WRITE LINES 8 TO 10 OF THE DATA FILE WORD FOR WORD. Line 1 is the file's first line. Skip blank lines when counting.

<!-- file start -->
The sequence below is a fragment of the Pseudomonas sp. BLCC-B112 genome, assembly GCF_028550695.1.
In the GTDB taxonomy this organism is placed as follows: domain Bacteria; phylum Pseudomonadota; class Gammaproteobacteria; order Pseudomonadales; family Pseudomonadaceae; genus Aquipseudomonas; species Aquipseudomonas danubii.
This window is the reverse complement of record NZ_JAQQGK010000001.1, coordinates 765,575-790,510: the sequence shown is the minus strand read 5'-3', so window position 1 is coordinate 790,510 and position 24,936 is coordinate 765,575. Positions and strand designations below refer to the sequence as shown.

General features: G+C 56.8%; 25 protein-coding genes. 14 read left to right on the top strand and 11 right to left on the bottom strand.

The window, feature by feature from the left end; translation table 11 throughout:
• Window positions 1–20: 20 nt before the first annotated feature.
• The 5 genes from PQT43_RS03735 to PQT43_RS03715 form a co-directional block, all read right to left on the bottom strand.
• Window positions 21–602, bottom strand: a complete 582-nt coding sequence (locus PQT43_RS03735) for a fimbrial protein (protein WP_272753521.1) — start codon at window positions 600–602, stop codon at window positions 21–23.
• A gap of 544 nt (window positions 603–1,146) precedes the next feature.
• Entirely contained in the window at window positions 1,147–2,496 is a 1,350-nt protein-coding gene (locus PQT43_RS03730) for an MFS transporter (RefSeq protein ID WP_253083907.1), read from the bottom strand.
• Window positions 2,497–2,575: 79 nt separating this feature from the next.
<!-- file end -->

• Window positions 21–602, bottom strand: a complete 582-nt coding sequence (locus PQT43_RS03735) for a fimbrial protein (protein WP_272753521.1) — start codon at window positions 600–602, stop codon at window positions 21–23.
• A gap of 544 nt (window positions 603–1,146) precedes the next feature.
• Entirely contained in the window at window positions 1,147–2,496 is a 1,350-nt protein-coding gene (locus PQT43_RS03730) for an MFS transporter (RefSeq protein ID WP_253083907.1), read from the bottom strand.